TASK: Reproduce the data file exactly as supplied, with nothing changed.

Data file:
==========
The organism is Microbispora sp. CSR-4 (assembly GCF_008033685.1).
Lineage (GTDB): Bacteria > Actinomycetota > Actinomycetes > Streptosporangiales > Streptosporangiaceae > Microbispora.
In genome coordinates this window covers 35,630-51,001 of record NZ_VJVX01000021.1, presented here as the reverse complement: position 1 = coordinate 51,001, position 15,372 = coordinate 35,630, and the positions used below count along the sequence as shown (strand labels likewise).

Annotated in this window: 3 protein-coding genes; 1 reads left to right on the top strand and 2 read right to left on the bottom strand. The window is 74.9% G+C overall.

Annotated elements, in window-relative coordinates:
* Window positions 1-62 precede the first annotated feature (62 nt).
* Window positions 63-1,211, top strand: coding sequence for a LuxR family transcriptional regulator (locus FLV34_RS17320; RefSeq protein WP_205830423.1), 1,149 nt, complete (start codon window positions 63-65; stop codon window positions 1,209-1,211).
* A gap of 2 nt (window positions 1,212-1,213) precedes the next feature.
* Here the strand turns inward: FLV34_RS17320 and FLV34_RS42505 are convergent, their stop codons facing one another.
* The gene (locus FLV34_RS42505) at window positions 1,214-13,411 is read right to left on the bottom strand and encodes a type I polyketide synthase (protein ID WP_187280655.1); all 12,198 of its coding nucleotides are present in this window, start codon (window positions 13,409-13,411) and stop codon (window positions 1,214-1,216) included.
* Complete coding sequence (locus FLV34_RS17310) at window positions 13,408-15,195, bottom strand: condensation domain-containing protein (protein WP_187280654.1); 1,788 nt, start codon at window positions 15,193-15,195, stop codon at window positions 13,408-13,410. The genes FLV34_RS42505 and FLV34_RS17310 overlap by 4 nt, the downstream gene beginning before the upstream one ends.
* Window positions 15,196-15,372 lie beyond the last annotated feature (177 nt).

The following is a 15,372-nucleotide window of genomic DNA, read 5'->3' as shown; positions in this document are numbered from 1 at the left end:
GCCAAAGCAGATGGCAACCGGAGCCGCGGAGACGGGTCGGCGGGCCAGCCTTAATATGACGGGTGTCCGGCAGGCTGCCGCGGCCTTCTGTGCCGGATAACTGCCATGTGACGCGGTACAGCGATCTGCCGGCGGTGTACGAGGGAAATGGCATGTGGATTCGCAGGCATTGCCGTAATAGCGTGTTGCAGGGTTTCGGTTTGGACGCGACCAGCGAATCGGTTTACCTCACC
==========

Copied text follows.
The organism is Microbispora sp. CSR-4 (assembly GCF_008033685.1).
Lineage (GTDB): Bacteria > Actinomycetota > Actinomycetes > Streptosporangiales > Streptosporangiaceae > Microbispora.
In genome coordinates this window covers 35,630-51,001 of record NZ_VJVX01000021.1, presented here as the reverse complement: position 1 = coordinate 51,001, position 15,372 = coordinate 35,630, and the positions used below count along the sequence as shown (strand labels likewise).

Annotated in this window: 3 protein-coding genes; 1 reads left to right on the top strand and 2 read right to left on the bottom strand. The window is 74.9% G+C overall.

Annotated elements, in window-relative coordinates:
* Window positions 1-62 precede the first annotated feature (62 nt).
* Window positions 63-1,211, top strand: coding sequence for a LuxR family transcriptional regulator (locus FLV34_RS17320; RefSeq protein WP_205830423.1), 1,149 nt, complete (start codon window positions 63-65; stop codon window positions 1,209-1,211).
* A gap of 2 nt (window positions 1,212-1,213) precedes the next feature.
* Here the strand turns inward: FLV34_RS17320 and FLV34_RS42505 are convergent, their stop codons facing one another.
* The gene (locus FLV34_RS42505) at window positions 1,214-13,411 is read right to left on the bottom strand and encodes a type I polyketide synthase (protein ID WP_187280655.1); all 12,198 of its coding nucleotides are present in this window, start codon (window positions 13,409-13,411) and stop codon (window positions 1,214-1,216) included.
* Complete coding sequence (locus FLV34_RS17310) at window positions 13,408-15,195, bottom strand: condensation domain-containing protein (protein WP_187280654.1); 1,788 nt, start codon at window positions 15,193-15,195, stop codon at window positions 13,408-13,410. The genes FLV34_RS42505 and FLV34_RS17310 overlap by 4 nt, the downstream gene beginning before the upstream one ends.
* Window positions 15,196-15,372 lie beyond the last annotated feature (177 nt).

The following is a 15,372-nucleotide window of genomic DNA, read 5'->3' as shown; positions in this document are numbered from 1 at the left end:
GCCAAAGCAGATGGCAACCGGAGCCGCGGAGACGGGTCGGCGGGCCAGCCTTAATATGACGGGTGTCCGGCAGGCTGCCGCGGCCTTCTGTGCCGGATAACTGCCATGTGACGCGGTACAGCGATCTGCCGGCGGTGTACGAGGGAAATGGCATGTGGATTCGCAGGCATTGCCGTAATAGCGTGTTGCAGGGTTTCGGTTTGGACGCGACCAGCGAATCGGTTTACCTCACC